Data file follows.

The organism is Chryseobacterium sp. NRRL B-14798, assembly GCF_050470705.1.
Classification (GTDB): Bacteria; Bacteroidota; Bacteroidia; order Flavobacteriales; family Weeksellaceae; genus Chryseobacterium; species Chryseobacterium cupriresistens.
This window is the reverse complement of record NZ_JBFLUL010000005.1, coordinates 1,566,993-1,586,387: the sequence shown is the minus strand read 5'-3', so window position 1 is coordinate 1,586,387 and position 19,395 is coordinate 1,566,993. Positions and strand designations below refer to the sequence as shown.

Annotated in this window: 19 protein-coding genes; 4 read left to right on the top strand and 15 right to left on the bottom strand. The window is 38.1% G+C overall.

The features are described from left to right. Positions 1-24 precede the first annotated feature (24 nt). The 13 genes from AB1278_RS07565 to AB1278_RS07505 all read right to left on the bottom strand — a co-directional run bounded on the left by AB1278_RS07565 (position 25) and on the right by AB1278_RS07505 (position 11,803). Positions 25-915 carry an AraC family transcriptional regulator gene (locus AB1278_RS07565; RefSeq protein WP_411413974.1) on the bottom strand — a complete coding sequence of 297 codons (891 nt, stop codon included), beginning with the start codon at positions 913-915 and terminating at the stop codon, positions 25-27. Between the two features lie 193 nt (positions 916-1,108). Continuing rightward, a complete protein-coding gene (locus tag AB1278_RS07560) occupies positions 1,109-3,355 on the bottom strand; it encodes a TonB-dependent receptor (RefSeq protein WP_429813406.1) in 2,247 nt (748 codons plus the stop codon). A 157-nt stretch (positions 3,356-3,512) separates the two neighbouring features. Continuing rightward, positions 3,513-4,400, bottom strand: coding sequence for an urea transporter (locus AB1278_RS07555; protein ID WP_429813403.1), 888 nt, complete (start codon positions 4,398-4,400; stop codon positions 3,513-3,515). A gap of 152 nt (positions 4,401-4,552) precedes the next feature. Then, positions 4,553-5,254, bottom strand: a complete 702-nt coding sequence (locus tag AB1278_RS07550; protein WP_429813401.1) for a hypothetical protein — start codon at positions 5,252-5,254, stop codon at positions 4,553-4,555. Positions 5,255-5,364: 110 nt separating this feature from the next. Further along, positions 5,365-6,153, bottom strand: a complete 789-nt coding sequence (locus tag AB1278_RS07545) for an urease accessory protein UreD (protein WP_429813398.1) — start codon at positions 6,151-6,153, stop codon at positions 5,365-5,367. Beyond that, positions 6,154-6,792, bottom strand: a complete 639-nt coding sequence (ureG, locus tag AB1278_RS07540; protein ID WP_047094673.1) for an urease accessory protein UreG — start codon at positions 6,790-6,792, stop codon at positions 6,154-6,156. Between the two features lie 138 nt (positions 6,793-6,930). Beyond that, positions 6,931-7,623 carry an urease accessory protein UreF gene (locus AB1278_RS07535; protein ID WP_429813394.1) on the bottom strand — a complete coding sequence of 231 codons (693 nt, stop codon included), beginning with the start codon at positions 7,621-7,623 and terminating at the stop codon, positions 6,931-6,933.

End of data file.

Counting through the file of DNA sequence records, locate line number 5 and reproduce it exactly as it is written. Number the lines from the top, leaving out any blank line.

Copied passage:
The features are described from left to right. Positions 1-24 precede the first annotated feature (24 nt). The 13 genes from AB1278_RS07565 to AB1278_RS07505 all read right to left on the bottom strand — a co-directional run bounded on the left by AB1278_RS07565 (position 25) and on the right by AB1278_RS07505 (position 11,803). Positions 25-915 carry an AraC family transcriptional regulator gene (locus AB1278_RS07565; RefSeq protein WP_411413974.1) on the bottom strand — a complete coding sequence of 297 codons (891 nt, stop codon included), beginning with the start codon at positions 913-915 and terminating at the stop codon, positions 25-27. Between the two features lie 193 nt (positions 916-1,108). Continuing rightward, a complete protein-coding gene (locus tag AB1278_RS07560) occupies positions 1,109-3,355 on the bottom strand; it encodes a TonB-dependent receptor (RefSeq protein WP_429813406.1) in 2,247 nt (748 codons plus the stop codon). A 157-nt stretch (positions 3,356-3,512) separates the two neighbouring features. Continuing rightward, positions 3,513-4,400, bottom strand: coding sequence for an urea transporter (locus AB1278_RS07555; protein ID WP_429813403.1), 888 nt, complete (start codon positions 4,398-4,400; stop codon positions 3,513-3,515). A gap of 152 nt (positions 4,401-4,552) precedes the next feature. Then, positions 4,553-5,254, bottom strand: a complete 702-nt coding sequence (locus tag AB1278_RS07550; protein WP_429813401.1) for a hypothetical protein — start codon at positions 5,252-5,254, stop codon at positions 4,553-4,555. Positions 5,255-5,364: 110 nt separating this feature from the next. Further along, positions 5,365-6,153, bottom strand: a complete 789-nt coding sequence (locus tag AB1278_RS07545) for an urease accessory protein UreD (protein WP_429813398.1) — start codon at positions 6,151-6,153, stop codon at positions 5,365-5,367. Beyond that, positions 6,154-6,792, bottom strand: a complete 639-nt coding sequence (ureG, locus tag AB1278_RS07540; protein ID WP_047094673.1) for an urease accessory protein UreG — start codon at positions 6,790-6,792, stop codon at positions 6,154-6,156. Between the two features lie 138 nt (positions 6,793-6,930). Beyond that, positions 6,931-7,623 carry an urease accessory protein UreF gene (locus AB1278_RS07535; protein ID WP_429813394.1) on the bottom strand — a complete coding sequence of 231 codons (693 nt, stop codon included), beginning with the start codon at positions 7,621-7,623 and terminating at the stop codon, positions 6,931-6,933.